5. How to find and hire the right team members.
  6. XX unconventional ways to generate new sales in 2019.
  7. How to cut your inbox messages in half, without causing confusion.


Sometimes in these responses, the customer will describe the product. In these scenarios, I find it’s best to create landing pages based on each feature.


For example, let’s say you are creating a sales CRM tool. I would create a landing page for each feature targeting these keywords:

  1. Sales Pipeline CRM
  2. Sales Activity Tracker
  3. Sales Reporting Software
  4. Sales Automation Tool
  5. Deal Management Software


Second, ask your customers what goals your tool helps them solve or how they use the product. Let’s say you sell neckties. People wear neckties at weddings, for Easter, and for their dogs (of course that’s a thing).



Here are three more responses to how my client’s customers benefit from the tool:

  1. Efficient and fast email client.
  2. Help me grow, nurture and maintain my network.
  3. Effectively track my communications as I am responsible for business development activities.


Again, you could write articles on these topics. But you can also take one step further to find tools to compare against your competitors. For example, you could look up “tools to help grow my network.” With each tool you find, you could create landing pages to position your tools as an alternative.


If you have not built your tool yet, you can also ask your potential customers for product names. You can use this list to come up with a name for your product that has SEO potential, and use it to create your content strategy.


Once you have your list of topics, you will want to find the keyword phrases that are easy to rank and will produce ongoing traffic.


This is the approach I shared in my article when you have no keywords to target. Here’s a summary of the process:

  1. Google your topic and select the top three results.
  2. Use a tool like Ahrefs or SEMrush to find what keywords the top page ranks for.
  3. Use the tool’s filter to find high traffic and low competition keywords.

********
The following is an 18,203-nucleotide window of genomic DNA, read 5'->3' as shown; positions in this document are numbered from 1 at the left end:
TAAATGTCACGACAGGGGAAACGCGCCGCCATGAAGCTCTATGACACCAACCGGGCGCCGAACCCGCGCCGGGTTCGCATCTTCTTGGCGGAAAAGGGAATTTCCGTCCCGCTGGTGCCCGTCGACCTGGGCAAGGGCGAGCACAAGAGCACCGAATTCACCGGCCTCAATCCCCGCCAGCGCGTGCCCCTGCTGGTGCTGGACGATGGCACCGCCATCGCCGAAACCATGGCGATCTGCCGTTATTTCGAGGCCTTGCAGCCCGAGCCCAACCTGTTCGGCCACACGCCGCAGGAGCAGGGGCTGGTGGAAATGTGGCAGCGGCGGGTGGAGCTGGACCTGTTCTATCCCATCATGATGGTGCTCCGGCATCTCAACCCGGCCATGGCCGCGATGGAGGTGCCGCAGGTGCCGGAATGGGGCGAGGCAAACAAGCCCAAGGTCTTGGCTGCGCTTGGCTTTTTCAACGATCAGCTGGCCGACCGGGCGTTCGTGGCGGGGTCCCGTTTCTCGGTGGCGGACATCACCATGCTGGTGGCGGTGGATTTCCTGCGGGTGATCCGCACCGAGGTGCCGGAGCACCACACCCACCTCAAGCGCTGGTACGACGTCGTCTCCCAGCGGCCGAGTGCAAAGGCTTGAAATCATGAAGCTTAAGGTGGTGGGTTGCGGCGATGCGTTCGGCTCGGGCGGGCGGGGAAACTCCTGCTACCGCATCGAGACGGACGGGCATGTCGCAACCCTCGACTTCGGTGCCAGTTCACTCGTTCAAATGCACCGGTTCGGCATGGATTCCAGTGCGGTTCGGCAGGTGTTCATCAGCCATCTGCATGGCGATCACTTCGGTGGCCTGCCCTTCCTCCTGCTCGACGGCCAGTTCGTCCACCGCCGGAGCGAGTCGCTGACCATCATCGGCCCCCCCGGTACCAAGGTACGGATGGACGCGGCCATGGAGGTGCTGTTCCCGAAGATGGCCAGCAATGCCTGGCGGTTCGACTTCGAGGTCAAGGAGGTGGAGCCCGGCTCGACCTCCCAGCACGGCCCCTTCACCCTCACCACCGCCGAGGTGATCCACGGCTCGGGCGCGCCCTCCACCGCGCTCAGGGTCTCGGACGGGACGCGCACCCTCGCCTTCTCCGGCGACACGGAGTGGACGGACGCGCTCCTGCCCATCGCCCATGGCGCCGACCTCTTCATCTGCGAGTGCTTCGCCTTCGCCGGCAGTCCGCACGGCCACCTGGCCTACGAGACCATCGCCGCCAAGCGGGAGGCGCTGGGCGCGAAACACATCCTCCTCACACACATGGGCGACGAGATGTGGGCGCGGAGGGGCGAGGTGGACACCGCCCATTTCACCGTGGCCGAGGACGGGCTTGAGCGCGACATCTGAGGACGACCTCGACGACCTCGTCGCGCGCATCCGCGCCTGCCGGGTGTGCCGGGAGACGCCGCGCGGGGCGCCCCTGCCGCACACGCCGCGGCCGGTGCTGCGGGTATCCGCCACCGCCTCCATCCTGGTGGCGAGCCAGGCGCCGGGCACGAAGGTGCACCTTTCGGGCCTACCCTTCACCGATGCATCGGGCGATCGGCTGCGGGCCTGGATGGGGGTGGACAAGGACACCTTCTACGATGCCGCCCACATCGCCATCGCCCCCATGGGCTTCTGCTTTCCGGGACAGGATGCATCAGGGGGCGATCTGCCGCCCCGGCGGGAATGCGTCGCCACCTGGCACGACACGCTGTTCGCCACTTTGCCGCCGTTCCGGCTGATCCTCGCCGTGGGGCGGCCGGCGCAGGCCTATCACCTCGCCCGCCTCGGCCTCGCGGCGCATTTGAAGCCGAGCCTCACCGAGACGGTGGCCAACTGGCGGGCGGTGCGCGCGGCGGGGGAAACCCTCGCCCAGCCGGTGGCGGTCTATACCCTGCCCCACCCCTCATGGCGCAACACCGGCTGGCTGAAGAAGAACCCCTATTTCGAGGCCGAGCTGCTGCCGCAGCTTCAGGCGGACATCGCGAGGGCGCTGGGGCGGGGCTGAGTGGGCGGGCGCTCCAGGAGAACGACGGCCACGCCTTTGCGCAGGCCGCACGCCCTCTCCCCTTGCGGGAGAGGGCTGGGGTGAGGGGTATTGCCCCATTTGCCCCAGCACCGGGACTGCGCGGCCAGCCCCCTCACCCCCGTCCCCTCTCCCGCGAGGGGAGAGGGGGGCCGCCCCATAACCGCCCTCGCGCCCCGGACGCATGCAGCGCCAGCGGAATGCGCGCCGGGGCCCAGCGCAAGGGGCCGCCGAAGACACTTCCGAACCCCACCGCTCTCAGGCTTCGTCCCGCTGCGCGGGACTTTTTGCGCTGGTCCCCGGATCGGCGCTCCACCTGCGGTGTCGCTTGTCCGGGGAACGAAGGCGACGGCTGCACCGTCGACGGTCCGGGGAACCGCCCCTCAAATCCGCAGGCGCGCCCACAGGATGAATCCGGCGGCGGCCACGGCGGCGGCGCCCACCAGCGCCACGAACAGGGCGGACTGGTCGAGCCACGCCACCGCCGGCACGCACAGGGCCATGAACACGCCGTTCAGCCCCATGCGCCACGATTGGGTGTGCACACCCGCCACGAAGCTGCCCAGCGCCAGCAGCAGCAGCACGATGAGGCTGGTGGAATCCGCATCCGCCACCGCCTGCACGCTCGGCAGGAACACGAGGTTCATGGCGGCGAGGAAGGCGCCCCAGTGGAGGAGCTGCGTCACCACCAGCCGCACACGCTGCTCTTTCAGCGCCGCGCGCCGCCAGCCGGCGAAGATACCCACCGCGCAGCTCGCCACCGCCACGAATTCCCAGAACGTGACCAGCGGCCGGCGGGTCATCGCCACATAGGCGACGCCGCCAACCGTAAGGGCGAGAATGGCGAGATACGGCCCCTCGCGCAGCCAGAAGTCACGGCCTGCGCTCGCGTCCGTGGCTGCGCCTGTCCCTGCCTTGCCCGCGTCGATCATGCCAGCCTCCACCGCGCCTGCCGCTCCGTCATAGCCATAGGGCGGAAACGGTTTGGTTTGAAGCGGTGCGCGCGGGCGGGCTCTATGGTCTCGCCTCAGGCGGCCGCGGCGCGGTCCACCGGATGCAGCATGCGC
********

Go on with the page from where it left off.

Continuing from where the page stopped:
4. Do a Google search to make sure the keyword is easy to rank for that topic.


Once I’ve found potential keywords from customers, I then check out the competition.

How to Find Product Keywords From Competitors

After I talk to customers, I look for product keywords my competitors are targeting.


I’ve shared before how to create landing pages using comparison marketing. As a quick review, I recommend focusing on these three comparison keyword phrases:

  1. {{Competitor}} Alternative
  2. {{Competitor}} Pricing
  3. {{Competitor}} Review
  4. {{Competitor 1}} vs {{Competitor 2}}
  5. {{Competitor}} {{Product type}}


As a founder, I’m sure you are aware of your competitors. But there’s a problem.


It doesn’t matter who you think are your competitors, because you aren’t buying your services. What matters is who your customers think are your competitors.


After surveying the startup’s customers, the co-founder found the results surprising. One company they thought was a primary competitor came up only once out of 228 responses. Further, there were over a dozen companies not on their radar.


Once I have a list of competitors from a survey, I can use Google Sheets to find a combination of keywords to compare the startups. This would look like {{Competitor 1}} vs {{My Client}}. Then I use Ahrefs and Keywords Everywhere to check search traffic potential.


Here is what this looks like in practice.


Let’s say I’m creating landing pages for a startup in the personal contact manager space. After talking to customers, I find the most common competitors are:

  1. FullContact
  2. CircleBack
  3. Rolo
  4. Cloze
  5. Contactually
  6. Pobuca
  7. Ryze

Using the concatenate function, I now have 42 comparison keyword phrases.